As a gluten-free option to grains, and as a part of healthy meal prep, this is how to cook quinoa like pasta so it’s light, fluffy and cooked perfectly tender every time.
In this era of eating more superfoods, quinoa is a fantastic way to get loads of healthy plant-based protein.
“While no single food can supply all the essential life sustaining nutrients, quinoa comes as close as any other in the plant or animal kingdom.” Now that’s a pretty head statement to make! But quinoa lives up to its hype.
Quinoa is quick to cook, but when I followed the popular method of cooking it like rice, I found myself adding more and more water because it wasn’t cooked through, but when I added more water, it would turn mushy and gloopy. That’s when I discovered that when I boil it like pasta, it comes out perfect every time.
Ready in just about 15 minutes, quinoa keeps well in the refrigerator for about a week, making it perfect for meal prep and batch cooking to add to salads, grain bowls, soups, chilis, and stews or served on the side with grilled veggies and meats.
What Is Quinoa?
Quinoa is one of my favorite vegetarian protein sources, probably because it’s so unassuming. Like a seventh grade girl, it takes on the flavors it’s paired with but has a whole lot of power ready to bloom in the shadows.
I first heard of quinoa—and commonly mispronounced it—25 years ago when I was the art director for a health food magazine. Back then you could only find it in hippie dippie health food stores. Now, it’s seen everywhere including restaurants, cafés, and your neighborhood grocery store.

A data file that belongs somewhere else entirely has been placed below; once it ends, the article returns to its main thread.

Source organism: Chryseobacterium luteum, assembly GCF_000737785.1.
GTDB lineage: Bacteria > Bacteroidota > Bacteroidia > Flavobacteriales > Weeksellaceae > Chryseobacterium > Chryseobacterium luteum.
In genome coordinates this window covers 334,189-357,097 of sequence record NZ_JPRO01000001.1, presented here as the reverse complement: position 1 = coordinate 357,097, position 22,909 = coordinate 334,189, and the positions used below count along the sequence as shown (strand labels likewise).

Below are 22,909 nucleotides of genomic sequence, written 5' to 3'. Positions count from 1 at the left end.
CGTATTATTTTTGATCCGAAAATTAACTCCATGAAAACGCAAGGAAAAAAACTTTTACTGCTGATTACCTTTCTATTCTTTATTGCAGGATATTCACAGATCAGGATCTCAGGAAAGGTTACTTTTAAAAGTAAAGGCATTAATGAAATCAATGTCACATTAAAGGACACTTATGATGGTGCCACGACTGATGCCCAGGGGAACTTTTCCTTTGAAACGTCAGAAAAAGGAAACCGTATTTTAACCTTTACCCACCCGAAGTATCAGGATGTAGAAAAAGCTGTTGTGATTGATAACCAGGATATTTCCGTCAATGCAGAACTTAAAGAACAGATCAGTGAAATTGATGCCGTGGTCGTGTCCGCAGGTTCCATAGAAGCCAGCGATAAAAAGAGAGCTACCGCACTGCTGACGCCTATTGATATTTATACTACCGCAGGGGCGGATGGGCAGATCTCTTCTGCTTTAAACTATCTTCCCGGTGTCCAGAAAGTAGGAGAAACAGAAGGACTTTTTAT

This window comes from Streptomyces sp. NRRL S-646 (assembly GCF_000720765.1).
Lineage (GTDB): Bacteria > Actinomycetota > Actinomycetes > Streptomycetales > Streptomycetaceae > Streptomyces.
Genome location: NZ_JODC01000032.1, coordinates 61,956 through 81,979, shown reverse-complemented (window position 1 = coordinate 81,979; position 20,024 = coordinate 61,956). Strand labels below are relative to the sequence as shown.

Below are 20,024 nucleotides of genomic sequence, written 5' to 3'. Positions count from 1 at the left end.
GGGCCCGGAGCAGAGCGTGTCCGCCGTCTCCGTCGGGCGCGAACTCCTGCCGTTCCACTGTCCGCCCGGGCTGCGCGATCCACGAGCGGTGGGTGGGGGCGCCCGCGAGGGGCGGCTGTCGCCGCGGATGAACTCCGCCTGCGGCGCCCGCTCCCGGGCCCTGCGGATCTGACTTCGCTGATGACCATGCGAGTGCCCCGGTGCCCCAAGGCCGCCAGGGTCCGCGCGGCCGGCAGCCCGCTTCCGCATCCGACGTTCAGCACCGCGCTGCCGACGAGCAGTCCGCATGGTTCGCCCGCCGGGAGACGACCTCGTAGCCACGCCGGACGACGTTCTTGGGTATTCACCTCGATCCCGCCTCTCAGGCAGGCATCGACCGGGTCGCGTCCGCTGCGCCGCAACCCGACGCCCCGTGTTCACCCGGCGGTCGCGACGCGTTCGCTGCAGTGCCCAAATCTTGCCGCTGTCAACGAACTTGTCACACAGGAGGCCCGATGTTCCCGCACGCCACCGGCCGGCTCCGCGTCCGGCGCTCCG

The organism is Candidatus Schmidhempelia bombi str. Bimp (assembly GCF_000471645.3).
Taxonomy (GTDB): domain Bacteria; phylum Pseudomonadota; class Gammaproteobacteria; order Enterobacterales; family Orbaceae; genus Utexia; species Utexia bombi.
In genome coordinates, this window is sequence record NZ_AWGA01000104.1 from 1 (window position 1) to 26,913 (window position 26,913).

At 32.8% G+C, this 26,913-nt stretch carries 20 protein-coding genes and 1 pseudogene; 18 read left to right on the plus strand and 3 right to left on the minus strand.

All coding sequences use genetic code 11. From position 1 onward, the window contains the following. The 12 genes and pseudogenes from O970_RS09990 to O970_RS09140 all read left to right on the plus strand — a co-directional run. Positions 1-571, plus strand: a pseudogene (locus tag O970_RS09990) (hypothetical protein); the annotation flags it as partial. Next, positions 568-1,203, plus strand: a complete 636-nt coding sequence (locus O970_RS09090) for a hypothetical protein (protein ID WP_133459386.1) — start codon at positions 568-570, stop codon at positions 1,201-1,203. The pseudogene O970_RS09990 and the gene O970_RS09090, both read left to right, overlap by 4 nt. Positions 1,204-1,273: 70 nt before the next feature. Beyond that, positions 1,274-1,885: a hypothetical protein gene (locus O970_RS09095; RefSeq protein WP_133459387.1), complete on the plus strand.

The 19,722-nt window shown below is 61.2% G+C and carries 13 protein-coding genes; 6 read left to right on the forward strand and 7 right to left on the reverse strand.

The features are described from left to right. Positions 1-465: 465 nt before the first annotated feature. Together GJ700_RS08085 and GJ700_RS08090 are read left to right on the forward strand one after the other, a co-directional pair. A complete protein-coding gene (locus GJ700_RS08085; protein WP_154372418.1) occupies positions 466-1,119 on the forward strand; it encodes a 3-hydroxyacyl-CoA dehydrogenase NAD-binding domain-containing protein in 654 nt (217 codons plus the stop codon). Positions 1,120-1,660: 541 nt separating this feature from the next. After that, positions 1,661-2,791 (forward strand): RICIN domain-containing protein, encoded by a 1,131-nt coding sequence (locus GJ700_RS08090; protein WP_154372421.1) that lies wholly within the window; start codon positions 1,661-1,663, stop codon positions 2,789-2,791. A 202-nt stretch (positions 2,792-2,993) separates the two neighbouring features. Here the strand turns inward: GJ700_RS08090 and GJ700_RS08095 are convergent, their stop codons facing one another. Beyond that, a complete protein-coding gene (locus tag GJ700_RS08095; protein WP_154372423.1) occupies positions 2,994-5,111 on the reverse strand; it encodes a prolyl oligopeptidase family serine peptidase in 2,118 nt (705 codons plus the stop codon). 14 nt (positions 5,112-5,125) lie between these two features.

Known as one of nature’s superfoods, quinoa (KEEN-wah) is a carbohydrate that’s extra rich in protein, dietary fiber, B vitamins, and dietary minerals. Technically a seed, quinoa is a gluten-free nutritional powerhouse that bears the distinction as one of the few whole grain plant foods to contain all nine essential amino acids, making it a complete proteins comparable to red meat, poultry, fish, eggs, milk, cheese and yogurt.
Why Quinoa Is Good for You
In fact, 1 cup of quinoa provides twice the protein plus about 5 grams more fiber than the same amount of cooked white rice, making it a favorite plant-based protein for vegetarians and vegans. As a combo carb/protein, it fills you up faster and sticks with you longer.
With 8 grams of protein in each cup, quinoa is high in fiber, magnesium, iron and antioxidants, and an optimal protein source for plant-based, vegetarian, and vegan diets.
It’s prepared and eaten like a grain and is a popular choice for healthy diets in everything from breakfast bowls to salads and chili.
Types of Quinoa
As an ancient grain, quinoa has been farmed by the Incas in the Andes mountains for thousands of years and produced over 120 varieties. These days, quinoa is found at most any supermarket with the most common types being white, red, black, or as a mix.
The three varieties are mostly similar in their nutty taste with white quinoa being the most mellow and neutral tasting of the three, and red and black quinoa tasting somewhat earthier.
How to Cook Quinoa—Boil It Like Pasta
No matter which variety of quinoa you choose, the cooking method is the same for all three to be ready in about 15 minutes.
Conventional teachings instruct the home cook to prepare quinoa the same as rice, in portions of two parts water to one part quinoa that’s brought to a boil, then covered and simmered until done.
Of course you can follow this method, but I rarely find success. I end up running out of water, then adding more until the quinoa is tender, and ending in a gummy mess.
That’s why I use a different cooking method and cook quinoa just like pasta: